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Mr. Bercow: Police officers will be able to do that only with great difficulty, if at all. The experience in the centre of Lichfield to which my hon. Friend referred is by no means atypical. He will find that it is replicated throughout the country in constituencies of my right hon. and hon. Friends and, importantly, those of Government Members. I hope that Government Members will have something to say about the mismatch between the responsibility that will be imposed and the resources that will be provided. However, I am not to be distracted from the important point.
Mrs. Gilroy: The hon. Gentleman may wish to take advice from the hon. Member for South-West Devon (Mr. Streeter), in whose constituency violent crime has gone down in the first eight months of this year. Violent crime has gone down by 23 per cent. in Plymstock Radford in that constituency; by 13 per cent. in my constituency; by 38 per cent. in Efford; by 21 per cent. in Plymstock Dunstone; by 4 per cent. in Plympton St. Mary; and by 18 per cent. in Plympton Erle. Therefore, there are examples to which the hon. Gentleman can look to see what works.
Mr. Bercow: I am grateful to you, Madam Deputy Speaker, for steering me back on to the path of virtue, along which, as you know, I ordinarily tread. I am not going to be diverted again by observations about violent crime, and shall focus on vehicle crime.
As I said a few moments ago, I want to emphasise the fact that the DVLA must issue V5s for cars which, it knows, no longer exist, and of which it can only notify the police. In practice, the police investigate differently in different areas. Some police investigate routinely, but others investigate only a few offences. It is notable that an experienced observer advised Her Majesty's Opposition that, nationally, the chance of being investigated is about 7 per cent. I must tell the Home Secretary that I can see nothing in the Bill that will change the law and allow the DVLA to refuse V5 applications for vehicles for which it has received V860s. Is that not a loophole, and do the Government intend to close it? If not, Ministers must provide more police to allow for routine investigation of such cases, which the fight against crime and the protection of the public patently require.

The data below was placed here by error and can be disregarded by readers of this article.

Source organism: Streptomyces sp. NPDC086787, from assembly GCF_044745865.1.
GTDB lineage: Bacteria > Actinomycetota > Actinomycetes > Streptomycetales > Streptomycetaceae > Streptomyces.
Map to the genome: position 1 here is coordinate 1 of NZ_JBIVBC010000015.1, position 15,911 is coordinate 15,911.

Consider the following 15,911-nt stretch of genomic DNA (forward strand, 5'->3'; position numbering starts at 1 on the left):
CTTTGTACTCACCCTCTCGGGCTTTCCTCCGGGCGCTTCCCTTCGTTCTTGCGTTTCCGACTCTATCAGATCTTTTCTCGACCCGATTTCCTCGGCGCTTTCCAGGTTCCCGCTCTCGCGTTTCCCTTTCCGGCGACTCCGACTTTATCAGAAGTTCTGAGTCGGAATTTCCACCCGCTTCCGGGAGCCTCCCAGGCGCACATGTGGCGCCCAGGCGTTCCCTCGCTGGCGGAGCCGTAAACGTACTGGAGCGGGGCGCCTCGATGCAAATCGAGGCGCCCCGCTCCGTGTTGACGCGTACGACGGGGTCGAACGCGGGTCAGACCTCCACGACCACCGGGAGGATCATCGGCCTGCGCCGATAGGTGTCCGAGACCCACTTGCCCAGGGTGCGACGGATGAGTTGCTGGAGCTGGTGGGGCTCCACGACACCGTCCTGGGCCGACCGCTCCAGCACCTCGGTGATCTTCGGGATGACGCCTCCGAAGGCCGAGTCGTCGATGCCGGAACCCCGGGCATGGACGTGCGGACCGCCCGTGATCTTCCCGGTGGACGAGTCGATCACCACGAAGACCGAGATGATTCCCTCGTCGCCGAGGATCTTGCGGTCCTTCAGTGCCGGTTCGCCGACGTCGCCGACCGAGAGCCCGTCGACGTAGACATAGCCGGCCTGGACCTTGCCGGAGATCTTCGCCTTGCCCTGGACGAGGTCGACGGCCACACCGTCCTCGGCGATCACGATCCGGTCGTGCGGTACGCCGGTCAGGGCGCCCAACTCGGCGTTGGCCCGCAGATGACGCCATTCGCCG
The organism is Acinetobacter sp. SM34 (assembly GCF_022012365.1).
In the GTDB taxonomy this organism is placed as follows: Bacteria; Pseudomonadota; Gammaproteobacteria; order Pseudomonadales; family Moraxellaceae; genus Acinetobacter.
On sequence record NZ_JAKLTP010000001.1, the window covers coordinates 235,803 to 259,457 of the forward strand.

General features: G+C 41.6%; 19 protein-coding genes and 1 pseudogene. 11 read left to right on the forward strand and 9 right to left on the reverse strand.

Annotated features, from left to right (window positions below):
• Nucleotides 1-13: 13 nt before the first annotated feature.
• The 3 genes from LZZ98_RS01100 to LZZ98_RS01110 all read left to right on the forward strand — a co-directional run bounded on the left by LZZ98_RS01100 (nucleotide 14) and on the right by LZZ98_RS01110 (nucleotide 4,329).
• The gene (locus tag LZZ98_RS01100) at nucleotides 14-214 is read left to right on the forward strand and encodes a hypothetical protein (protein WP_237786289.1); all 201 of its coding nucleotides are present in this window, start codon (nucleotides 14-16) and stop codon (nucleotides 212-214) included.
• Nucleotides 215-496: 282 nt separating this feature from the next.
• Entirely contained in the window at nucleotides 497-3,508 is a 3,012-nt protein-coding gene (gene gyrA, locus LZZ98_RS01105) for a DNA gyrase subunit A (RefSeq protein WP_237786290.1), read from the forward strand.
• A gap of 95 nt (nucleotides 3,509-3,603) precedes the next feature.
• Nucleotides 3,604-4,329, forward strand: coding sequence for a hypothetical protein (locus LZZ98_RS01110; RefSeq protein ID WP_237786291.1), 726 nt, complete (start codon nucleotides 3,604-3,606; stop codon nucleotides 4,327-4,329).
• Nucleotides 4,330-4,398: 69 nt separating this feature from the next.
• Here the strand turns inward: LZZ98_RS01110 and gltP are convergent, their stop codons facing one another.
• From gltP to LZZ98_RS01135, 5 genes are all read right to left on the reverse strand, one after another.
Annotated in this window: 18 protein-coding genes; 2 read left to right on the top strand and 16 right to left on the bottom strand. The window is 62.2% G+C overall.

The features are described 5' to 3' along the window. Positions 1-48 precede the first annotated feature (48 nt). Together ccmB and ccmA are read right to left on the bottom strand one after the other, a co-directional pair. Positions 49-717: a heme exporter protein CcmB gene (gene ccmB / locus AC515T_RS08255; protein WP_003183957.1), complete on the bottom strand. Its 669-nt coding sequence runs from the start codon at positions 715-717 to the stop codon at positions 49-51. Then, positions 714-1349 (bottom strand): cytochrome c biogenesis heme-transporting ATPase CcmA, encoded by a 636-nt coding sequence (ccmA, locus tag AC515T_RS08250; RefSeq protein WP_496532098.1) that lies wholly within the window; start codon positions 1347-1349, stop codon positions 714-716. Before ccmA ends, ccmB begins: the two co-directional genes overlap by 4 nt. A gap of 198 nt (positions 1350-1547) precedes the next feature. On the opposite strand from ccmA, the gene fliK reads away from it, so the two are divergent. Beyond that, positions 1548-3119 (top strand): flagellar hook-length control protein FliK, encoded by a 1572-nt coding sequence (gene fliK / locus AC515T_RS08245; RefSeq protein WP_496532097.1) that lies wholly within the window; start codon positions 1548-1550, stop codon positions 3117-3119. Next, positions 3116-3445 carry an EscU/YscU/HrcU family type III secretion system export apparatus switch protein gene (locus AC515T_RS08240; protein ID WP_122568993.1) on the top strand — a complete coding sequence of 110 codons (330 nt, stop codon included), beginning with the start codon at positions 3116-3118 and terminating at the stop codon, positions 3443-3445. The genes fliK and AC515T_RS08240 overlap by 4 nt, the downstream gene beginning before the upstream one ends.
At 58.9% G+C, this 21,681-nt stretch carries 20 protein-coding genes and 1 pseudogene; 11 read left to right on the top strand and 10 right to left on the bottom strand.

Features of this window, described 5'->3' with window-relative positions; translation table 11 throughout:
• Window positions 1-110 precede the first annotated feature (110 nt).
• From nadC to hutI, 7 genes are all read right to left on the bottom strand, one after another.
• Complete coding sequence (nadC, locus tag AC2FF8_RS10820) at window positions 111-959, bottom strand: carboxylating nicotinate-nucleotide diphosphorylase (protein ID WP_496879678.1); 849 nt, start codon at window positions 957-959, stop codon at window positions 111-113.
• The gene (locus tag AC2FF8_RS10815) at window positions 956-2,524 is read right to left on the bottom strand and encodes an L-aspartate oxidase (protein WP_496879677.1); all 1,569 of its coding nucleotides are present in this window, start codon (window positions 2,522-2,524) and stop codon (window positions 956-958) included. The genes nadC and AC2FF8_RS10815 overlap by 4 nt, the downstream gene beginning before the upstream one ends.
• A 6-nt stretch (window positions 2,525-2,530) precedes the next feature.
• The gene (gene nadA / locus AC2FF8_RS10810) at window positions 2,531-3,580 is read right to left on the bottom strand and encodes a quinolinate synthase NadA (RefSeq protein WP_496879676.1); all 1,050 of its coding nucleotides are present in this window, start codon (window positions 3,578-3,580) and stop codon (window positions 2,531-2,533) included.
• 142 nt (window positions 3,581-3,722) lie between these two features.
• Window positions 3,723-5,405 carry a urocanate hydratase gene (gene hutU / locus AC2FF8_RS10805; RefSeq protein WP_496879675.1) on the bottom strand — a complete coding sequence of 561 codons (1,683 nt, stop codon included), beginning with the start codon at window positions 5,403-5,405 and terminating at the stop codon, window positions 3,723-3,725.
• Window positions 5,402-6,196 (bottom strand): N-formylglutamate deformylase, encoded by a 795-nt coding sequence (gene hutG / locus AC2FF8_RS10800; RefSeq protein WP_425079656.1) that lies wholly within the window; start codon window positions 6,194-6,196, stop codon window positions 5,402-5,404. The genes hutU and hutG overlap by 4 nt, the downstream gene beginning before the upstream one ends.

Mr. David Kidney (Stafford): I thank the hon. Gentleman for his usual courtesy in giving way. To help him, does not clause 32 enable the Secretary of State to make new regulations to permit the DVLA to refuse to issue the new certificate?
Mr. Bercow: I am not sure that the hon. Gentleman is right in supposing that the Bill will prevent the automatic issue of V5s. I have looked at the Bill closely and consulted on it. However, I am a generous and gracious chap, so I say to the hon. Gentleman, who is a keen observer of all our proceedings, that I shall happily concede to him if he is right and I am wrong. I hope that he is right, but I am not optimistic.
There are a number of other concerns about part I. For example, the British Motorcyclists Federation thinks that it is deficient in particular respects and is susceptible to amendment in Committee. For now, however, I shall focus on part II, which deals with the regulation of registration plate suppliers. It is estimated that approximately 27,000 outlets assemble number plates and that they supply about 6 million to 7 million plates each year. About 2 million plates are fitted to new vehicles and a further 2 million are trade-ins. Replacement plates account for the balance.
The main objective of part II is to regulate the supply of number plates in order to combat vehicle ringing and cloning. [Interruption.] The Home Secretary is pointing to the time. I am sure that other hon. Members want to contribute, but, as the right hon. Gentleman knows, the matter must be thoroughly examined. Earlier, he referred indirectly to the phenomenon of vehicle ringing, but did not define it. It is, however, important, as it is central to the Bill. To elucidate for people outside the House who are listening to our proceedings, I should point out that vehicle ringing is the name attached to the process of giving to stolen vehicles the identity of legitimate vehicles that have been seriously damaged or written off. Vehicle cloning uses the identity of an existing vehicle to disguise another vehicle.